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Eva Fernandes thinks trying to link women's employment choices to the availability of eligible bachelors and her ‘plainness’ is reductive and simplistic.
April 15, 2012 3:31 by Eva Fernandes
A recent study carried out by US and Dutch researchers makes me think attitudes to women in the working world haven’t changed as dramatically as I’d hoped. The study, published in the Journal of Personality and Social Psychology found “the real reason women pursue careers is because they fear they are too unattractive to get married.”
According to the study, in areas in which there are less eligible men, women are more likely to choose for a professional career. What is more, the study claims, ‘the plainer a woman is, the more she is driven to succeed in the work place.’
Researcher Kristina Durante, from the University of Texas at San Antonio, said: “Does the ratio of men to women in a local population influence women’s career aspirations? Real-world archival data and a series of laboratory experiments suggest the answer is yes.”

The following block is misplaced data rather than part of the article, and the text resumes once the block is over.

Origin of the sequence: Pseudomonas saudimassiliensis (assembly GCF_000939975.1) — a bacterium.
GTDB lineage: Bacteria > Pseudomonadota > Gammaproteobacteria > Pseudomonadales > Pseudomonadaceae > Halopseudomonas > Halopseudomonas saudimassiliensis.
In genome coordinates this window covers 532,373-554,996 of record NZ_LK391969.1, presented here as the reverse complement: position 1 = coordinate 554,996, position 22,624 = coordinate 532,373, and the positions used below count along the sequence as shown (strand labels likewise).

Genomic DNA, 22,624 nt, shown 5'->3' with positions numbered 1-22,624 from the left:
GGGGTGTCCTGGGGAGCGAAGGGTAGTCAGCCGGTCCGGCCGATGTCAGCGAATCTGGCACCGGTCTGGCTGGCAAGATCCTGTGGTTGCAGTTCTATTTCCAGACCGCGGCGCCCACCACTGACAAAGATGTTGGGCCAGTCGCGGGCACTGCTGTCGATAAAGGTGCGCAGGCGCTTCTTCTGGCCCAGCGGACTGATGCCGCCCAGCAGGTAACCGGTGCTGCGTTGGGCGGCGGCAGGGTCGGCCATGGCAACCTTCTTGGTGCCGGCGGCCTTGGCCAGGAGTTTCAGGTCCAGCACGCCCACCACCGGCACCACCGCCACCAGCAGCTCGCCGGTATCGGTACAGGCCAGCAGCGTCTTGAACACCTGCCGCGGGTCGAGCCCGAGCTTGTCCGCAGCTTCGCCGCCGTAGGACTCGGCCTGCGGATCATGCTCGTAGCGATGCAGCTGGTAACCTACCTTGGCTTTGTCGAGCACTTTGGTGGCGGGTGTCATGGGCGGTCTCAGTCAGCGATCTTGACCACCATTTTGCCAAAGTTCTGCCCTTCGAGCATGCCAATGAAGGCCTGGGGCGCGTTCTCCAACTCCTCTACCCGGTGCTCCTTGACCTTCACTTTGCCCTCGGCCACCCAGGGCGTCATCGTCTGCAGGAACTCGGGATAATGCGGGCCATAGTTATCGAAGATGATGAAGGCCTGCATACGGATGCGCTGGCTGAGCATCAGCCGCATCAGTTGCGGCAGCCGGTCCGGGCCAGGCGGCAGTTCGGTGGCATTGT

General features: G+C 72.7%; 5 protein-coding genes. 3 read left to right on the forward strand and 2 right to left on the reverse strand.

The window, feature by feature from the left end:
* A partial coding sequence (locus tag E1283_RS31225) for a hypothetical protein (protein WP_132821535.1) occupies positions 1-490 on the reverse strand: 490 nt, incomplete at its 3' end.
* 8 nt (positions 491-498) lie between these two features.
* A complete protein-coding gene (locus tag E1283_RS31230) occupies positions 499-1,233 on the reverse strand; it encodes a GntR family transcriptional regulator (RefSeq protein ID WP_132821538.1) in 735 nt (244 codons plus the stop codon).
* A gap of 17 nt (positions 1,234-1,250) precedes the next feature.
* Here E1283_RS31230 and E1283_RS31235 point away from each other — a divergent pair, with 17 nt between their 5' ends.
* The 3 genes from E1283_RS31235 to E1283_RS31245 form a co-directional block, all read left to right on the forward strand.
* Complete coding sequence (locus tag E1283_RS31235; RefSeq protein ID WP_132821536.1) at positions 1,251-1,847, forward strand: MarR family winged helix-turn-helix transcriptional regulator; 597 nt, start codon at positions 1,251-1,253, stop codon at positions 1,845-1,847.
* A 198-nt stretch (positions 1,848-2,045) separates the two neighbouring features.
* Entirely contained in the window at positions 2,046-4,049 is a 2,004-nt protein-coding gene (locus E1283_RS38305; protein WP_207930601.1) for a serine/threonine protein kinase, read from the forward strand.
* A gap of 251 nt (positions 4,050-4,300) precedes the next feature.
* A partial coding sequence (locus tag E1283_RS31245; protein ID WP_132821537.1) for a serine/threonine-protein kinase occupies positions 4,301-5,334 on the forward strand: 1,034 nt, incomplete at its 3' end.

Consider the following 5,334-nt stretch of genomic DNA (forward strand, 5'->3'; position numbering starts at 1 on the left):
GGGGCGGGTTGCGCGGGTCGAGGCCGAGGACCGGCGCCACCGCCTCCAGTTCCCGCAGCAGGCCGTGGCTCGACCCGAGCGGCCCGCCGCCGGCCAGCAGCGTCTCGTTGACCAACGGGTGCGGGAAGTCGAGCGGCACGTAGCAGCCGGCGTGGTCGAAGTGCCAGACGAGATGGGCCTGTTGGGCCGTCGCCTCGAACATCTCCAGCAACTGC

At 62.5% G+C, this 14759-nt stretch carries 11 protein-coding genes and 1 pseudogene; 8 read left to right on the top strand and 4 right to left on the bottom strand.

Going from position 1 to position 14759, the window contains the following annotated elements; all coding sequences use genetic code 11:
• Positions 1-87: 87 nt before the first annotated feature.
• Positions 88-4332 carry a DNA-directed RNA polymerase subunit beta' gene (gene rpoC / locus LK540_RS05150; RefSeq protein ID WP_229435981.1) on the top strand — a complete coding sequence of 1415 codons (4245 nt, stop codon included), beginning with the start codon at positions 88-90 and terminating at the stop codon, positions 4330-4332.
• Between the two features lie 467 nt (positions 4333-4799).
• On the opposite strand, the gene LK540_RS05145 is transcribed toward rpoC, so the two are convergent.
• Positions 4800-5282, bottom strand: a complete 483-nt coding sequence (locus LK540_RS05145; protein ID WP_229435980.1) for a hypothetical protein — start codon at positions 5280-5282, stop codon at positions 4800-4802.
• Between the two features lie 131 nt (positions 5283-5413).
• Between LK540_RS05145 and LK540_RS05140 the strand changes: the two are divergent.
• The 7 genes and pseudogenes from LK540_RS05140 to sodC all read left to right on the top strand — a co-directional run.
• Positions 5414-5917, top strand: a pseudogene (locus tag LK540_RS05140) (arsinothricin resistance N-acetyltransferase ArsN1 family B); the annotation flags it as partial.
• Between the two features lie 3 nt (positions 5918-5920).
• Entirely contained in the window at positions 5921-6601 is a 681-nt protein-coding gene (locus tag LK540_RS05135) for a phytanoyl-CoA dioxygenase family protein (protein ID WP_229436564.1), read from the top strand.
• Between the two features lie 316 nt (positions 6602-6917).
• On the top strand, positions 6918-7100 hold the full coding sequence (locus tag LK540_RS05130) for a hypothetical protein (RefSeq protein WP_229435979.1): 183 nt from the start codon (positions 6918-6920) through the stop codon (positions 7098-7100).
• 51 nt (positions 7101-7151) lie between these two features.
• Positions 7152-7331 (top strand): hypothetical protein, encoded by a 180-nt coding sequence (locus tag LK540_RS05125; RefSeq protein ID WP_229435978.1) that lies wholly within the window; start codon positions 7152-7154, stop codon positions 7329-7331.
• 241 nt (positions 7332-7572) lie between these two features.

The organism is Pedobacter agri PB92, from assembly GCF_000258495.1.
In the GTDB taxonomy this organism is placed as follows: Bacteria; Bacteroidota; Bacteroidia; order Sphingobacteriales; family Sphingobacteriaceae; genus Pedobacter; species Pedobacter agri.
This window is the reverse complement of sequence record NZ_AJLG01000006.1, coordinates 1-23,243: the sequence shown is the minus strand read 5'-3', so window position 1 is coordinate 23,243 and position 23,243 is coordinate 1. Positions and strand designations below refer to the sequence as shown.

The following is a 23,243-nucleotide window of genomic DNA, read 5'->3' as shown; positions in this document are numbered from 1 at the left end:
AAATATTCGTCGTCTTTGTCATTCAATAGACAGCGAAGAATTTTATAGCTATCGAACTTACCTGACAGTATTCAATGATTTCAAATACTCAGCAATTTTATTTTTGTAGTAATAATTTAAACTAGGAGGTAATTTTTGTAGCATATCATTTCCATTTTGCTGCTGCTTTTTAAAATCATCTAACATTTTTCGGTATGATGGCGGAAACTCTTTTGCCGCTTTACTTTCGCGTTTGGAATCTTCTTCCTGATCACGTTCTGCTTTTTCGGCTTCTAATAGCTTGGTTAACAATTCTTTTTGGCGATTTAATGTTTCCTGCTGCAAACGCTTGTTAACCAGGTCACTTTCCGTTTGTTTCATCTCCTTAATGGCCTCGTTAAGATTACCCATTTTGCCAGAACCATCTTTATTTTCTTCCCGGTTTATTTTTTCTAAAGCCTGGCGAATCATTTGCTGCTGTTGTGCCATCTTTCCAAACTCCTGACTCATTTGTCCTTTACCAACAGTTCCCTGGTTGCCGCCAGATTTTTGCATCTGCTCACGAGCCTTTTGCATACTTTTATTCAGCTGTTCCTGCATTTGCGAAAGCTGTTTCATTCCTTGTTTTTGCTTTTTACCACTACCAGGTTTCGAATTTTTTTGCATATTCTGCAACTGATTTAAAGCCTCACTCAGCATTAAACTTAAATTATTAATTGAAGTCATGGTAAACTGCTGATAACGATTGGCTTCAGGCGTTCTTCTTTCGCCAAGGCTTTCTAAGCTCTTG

As far as I am concerned, a study of this nature seems to have its focus skewed from the get-go. How exactly does one scientifically quantify or describe degrees of ‘plainness.’ Either way, these kinds of studies just discredit and trivialize the accomplishments women have achieved in the working world. Trying to link women’s employment choices to the availability of eligible bachelors and her ‘plainness’ is reductive and simplistic.
And what is more, claiming that women only work because they are too plain to secure a husband is just ‘plain’ insulting. In fact, it seems odly reminiscent of HBO’s hit series Mad Men.
I am a fan of TV series Mad Men. The show, which began airing episodes of its fifth season earlier this month, revolves around the life of the employees of an American ad agency in the 1950s and ‘60s. When I first started watching the show, I was struck by three things: the fabulous fashion, the never-ending smoking, and the unbelievable and almost cruel chauvinism at the workplace.
During the first season of Mad Men viewers are introduced to a working world where women aspire to be no more than secretaries and personal assistants. It isn’t uncommon for women to be addressed as ‘sweet heart’ or ‘darling’ at work. And the best way for women to advance at the work place? Get married to the boss.
As a woman, Mad Men’s misogynistic theme made watching the show almost unbearable at times. Every now and then I found myself flinching with anger or irritably tsk-tsk-ing aloud—much to the annoyance of my fellow viewers. I could not believe that there was ever a time that it was acceptable to belittle another equally capable person at the work place just because of their gender. My only comfort was the thought that things have at least changed…but this recent study on ‘plain’ women, makes me think maybe attitudes haven’t changed all that much.